As employers increasingly rely on FBI background checks before hiring prospective employees, a new report shows the process is riddled with errors and omissions, The Columbus Dispatch reports.
The report from the Employment Law Project estimates that 1.8 million workers are subjected to faulty background checks.
“As millions of workers struggle to navigate a still-challenging job market, the FBI must avoid creating wrongful barriers that cause unnecessary job loss and financial harm,” the report’s authors wrote. “The FBI is more than a mere receptacle of information; the imprimatur of the FBI marks the records as authoritative and trustworthy.”
That’s not good news for the increasing number of people who are subjected to FBI background checks. In the past decade, the number increased six times to 17 million last year.
It’s nauseating to say the least to see how spineless our Washington lawmakers are, how fearful they are when it comes to standing up to the NRA and the people who insist that universal background checks are too intrusive and assault weapons are necessary to own.
The Newtown shootings should have been enough to give lawmakers the backbone to stand up.
No, the Gabby Giffords shootings should have been enough.
No, the Aurora movie theater shootings should have been enough.
No, the Virginia Tech shootings should have been enough.
No, the Columbine shootings should have been enough.
You get the point, nothing, not dead high school kids, not dead elementary school kids, not a dead federal judge, nothing will move some of our lawmakers.
Granted, banning assault rifles at this point won’t instantly remove them from circulation. But we have to start somewhere, and banning assault rifles will eventually make them much harder to get. And the universal background checks, well, that’s another no brainer. Currently, about 40% of guns purchased from places other than licensed gun dealer (like collectors and guns shows) do not require background checks. That would change under a new proposal in Washington that is under intense debate.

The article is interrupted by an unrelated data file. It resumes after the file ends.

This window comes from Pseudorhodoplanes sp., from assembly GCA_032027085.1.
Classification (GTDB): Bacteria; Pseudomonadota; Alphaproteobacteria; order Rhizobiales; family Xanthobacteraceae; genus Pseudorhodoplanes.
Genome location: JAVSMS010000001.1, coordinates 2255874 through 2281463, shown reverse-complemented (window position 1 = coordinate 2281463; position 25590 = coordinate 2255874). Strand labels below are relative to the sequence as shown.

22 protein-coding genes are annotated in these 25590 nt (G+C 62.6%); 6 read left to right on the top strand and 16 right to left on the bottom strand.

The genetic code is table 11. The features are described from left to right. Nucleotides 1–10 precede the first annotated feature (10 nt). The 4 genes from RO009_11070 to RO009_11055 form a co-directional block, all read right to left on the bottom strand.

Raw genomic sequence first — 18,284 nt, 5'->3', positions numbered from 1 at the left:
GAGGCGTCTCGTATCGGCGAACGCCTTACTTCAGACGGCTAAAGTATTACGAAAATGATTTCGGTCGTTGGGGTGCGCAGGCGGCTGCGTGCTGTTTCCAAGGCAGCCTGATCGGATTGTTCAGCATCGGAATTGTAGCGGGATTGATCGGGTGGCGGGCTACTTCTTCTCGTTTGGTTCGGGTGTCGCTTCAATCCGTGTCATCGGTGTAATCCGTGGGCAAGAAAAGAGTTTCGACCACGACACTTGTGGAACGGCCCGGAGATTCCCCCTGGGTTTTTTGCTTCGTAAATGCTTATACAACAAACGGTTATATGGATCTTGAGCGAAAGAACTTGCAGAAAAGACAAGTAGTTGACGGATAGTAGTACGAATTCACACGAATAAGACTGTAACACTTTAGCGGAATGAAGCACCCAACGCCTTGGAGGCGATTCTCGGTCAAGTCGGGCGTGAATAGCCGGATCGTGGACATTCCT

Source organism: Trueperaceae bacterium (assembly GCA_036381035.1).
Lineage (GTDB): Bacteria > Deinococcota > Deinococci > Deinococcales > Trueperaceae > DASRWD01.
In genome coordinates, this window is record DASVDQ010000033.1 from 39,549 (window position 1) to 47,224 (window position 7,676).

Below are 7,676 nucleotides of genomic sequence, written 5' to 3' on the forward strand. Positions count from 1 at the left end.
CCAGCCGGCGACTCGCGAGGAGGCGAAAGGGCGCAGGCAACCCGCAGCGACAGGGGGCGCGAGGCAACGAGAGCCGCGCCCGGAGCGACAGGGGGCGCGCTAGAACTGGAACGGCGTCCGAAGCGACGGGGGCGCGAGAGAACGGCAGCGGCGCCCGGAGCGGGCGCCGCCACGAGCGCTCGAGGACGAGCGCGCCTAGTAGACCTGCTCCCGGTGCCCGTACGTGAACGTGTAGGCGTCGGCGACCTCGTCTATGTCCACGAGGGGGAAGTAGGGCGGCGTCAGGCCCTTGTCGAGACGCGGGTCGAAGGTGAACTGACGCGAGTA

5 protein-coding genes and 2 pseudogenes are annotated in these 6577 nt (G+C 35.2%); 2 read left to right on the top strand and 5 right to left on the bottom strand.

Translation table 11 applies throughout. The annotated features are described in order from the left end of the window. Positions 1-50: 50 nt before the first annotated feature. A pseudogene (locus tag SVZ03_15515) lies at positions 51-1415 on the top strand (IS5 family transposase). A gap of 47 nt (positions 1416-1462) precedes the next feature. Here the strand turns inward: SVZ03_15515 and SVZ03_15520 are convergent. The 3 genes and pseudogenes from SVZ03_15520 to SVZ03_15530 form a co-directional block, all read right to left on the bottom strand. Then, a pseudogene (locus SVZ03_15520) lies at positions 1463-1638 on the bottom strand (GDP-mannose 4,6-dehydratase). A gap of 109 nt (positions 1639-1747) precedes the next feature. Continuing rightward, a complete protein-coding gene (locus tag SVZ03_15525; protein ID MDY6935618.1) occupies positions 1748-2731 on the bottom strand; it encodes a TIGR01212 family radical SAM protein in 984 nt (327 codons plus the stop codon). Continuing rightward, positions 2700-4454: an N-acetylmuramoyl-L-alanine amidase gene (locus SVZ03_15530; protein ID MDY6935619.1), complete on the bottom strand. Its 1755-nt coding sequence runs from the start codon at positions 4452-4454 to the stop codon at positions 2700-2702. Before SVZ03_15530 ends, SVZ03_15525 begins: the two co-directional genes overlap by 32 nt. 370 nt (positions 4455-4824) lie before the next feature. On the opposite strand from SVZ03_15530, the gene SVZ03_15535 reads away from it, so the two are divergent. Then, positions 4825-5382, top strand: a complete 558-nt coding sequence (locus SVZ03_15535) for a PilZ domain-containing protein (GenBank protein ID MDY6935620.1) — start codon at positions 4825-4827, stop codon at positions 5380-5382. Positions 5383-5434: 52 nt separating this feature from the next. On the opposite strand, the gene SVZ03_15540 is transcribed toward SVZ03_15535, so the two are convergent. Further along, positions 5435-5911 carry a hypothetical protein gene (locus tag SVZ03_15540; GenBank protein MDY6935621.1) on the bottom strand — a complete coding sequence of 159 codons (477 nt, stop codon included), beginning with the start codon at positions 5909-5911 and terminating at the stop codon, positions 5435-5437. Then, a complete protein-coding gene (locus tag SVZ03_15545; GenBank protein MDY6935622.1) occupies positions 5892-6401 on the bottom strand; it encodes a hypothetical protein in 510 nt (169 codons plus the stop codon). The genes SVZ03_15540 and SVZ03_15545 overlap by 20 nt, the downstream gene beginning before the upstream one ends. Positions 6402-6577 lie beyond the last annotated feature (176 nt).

I’m afraid we’re missing the window of opportunity to enact some tougher gun laws. No, I’m not advocating taking away guns. But we need change. Now. Not after 10 more tragedies involving unstable people.
In most societies, the senseless, mass deaths of kids is enough to make politicians respond.
The school shooting massacre at Sandy Hook Elementary appears to be driving an unprecedented number of gun sales, the Atlantic Wire reports.
In fact, 9 of the 10 days with the most requests ever for FBI background checks occurred after the Dec. 14 shooting, according to the Atlantic Wire. And in Sandy Hook, home of the school shooting, gun permits have more than doubled.
On the day of the shooting, the FBI conducted 113,022 checks. The most was Dec. 21, when 177,170 background checks were conducted.
“America is buying guns at a rate that we’ve never seen before,” the Atlantic Wire wrote.
The paper based its conclusion on FBI background checks for gun sales — a good indicator of sales — which increased to 14.4 million in 2010 from 8.5 million in 2003, according to the FBI.
The paper reported a record number of firearm background checks in Ohio.
In Ohio, during the first seven months of this year, the FBI conducted 247,847 background checks for firearm purchases at gun sellers, up 17.7 percent from the same period in 2010, 9.2 percent from 2009 and 42.4 percent from 2008, the paper reported, citing the National Instant Criminal Background Check System.
The paper reported that Andrew M. Molchan, director of the Professional Gun Retailers Association, said gun sales have been on the upswing nationwide for the last six years following a Supreme Court ruling lifting gun bans in major cities including Washington.